Thursday 8 July 2010

Road casualties and the farce of The Health and Safety Executive (HSE)

The Health and Safety Executive (HSE) is to investigate how a cyclist badly injured his foot in a tractor-driven hedge trimmer after helping the driver. The 38-year-old is believed to have stopped in Oakhurst Road, Oswestry, to help the driver remove a large branch trapped in the blades. But as he pushed off on his bike, he is thought to have somehow got his left foot caught in the trimmer blades.

He suffered extensive injuries during the incident on Tuesday afternoon.

But the HSE will NOT be investigating the two cycling fatalities which also occurred in Shropshire that day. Although the HSE has formidable powers to make recommendations to prevent the recurrence of ‘accidents’ its remit has been cynically restricted to exclude most road fatalities:

The exemption from the reporting requirements of RIDDOR for most types of incident on the road means that HSE will not receive large numbers of RIDDOR notifications of road traffic incidents.

You can find the restrictions on the notification, under theHealth and Safety Regulation, of accidents involving moving vehicles on roads listed here.

It is argued that even within its restricted remit, the HSE is not attending to its remit:

The HSE’s ‘mission is to protect people’s health and safety by ensuring risks in the changing workplace are properly controlled’. As far as I know, none of the incidents that led to the deaths of the seven London bicycle messengers known to have died whilst working have ever been referred to the HSE. This despite the fact that they were all killed by collisions by commercial vehicles driven by working drivers.


At least one in four road deaths is caused by someone driving for work, according to Department for Transport statistics. In 2006, 858 people were killed and 6622 were seriously injured in crashes involving people doing work-related driving - that's an increase of 9% since 2005, when the statistics were first published.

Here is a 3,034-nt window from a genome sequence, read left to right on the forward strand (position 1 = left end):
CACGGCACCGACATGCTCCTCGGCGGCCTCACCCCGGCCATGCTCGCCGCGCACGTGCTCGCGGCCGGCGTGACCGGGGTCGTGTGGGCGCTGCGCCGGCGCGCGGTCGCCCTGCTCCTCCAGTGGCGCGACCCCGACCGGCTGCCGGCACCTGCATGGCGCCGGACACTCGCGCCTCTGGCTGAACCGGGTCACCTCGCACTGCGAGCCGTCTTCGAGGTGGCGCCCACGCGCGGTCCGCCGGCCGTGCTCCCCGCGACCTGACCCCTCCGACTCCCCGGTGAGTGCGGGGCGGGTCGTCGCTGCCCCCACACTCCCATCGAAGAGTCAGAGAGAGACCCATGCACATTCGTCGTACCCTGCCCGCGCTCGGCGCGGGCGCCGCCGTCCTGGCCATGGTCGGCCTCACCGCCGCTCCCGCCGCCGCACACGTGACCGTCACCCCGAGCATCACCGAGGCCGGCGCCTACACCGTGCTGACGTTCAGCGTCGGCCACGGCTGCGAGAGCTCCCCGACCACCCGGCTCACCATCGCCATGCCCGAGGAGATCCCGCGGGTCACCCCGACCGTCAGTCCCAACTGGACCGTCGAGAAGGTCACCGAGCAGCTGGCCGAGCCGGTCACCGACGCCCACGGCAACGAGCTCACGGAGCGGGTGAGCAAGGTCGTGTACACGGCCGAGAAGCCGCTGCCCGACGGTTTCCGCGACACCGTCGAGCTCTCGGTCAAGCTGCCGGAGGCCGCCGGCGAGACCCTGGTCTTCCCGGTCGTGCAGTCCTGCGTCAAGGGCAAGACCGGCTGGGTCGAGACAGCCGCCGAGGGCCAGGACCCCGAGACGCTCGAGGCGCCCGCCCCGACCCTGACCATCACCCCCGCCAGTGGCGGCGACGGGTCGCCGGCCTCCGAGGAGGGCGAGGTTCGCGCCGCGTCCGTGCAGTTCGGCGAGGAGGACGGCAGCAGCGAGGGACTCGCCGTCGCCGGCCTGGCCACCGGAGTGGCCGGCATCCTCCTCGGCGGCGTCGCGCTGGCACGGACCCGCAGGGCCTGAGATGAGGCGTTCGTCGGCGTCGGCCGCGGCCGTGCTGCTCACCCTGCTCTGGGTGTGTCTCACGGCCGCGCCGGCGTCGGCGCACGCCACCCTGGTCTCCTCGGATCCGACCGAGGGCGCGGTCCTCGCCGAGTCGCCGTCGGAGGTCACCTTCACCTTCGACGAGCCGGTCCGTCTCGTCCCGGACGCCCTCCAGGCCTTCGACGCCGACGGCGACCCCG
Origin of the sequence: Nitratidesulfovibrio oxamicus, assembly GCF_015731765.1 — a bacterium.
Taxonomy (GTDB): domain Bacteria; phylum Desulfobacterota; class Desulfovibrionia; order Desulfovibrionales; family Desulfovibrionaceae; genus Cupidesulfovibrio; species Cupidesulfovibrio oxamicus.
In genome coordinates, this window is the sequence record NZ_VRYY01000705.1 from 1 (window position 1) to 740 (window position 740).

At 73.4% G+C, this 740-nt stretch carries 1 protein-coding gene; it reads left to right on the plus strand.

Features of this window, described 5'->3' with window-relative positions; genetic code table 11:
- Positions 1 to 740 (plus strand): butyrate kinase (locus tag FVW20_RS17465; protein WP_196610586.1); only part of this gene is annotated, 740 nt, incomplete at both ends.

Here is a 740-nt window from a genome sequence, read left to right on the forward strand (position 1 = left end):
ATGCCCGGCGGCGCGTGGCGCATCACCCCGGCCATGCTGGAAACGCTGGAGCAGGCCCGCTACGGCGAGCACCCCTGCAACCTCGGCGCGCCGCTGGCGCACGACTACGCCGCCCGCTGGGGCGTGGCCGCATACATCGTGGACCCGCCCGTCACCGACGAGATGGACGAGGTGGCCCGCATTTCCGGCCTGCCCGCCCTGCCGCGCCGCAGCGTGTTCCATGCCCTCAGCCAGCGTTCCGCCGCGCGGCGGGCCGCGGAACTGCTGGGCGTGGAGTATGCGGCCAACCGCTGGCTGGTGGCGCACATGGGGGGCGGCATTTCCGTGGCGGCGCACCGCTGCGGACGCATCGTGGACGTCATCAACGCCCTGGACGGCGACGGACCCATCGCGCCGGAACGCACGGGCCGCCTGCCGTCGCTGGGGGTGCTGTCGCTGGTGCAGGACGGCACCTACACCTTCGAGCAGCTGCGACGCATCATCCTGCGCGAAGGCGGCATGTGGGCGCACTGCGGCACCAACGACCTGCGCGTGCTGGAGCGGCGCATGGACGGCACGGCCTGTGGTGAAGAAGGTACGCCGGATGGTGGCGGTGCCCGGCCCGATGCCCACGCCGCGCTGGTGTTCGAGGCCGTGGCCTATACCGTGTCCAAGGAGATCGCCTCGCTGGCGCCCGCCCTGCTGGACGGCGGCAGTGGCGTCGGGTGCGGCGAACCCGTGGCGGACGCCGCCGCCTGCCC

Road safety charity Brake is worried that the actual figure could be higher, because it believes many at-work road casualties are still not properly categorised by police.

There are responsible people within the business community who are very concerned about the current situation, but no government wants to know. As far as our crap politicians and governance are concerned, mass carnage on the roads is a small price to pay when profits are involved.

As ‘Manchester cyclist’ points out on the CTC forum:

As well as being immune from manslaughter charges, motorists who kill or injure are also protected from investigation by the Health and Safety Executive. Under Section 3 of the Health and Safety at Work Act (1974) employers and the self-employed are obliged to ensure the safety of others. In any other scenario, an accident would be preserved, and a team from the HSE would make a detailed analysis of the causes of the accident. They would then report with suggestions on future preventative measures. If this was a road collision, 20mph urban speed limits would be recommended within weeks, and road deaths would fall very quickly.

But instead, the HSE ignores road deaths and injury: In road traffic collisions, the police sweep away the evidence and the imperative is to get motorised traffic moving again as quickly as possible.

Until this mindset changes, or the legal fraternity set up a test case involving the HSE, our roads and highways will remain dangerous and sometimes lethal for vulnerable users such as pedestrians and cyclists.

Campaigning to widen the HSE’s remit to include all injury crashes would, in my view, be far more effective than campaigns like SMIDSY.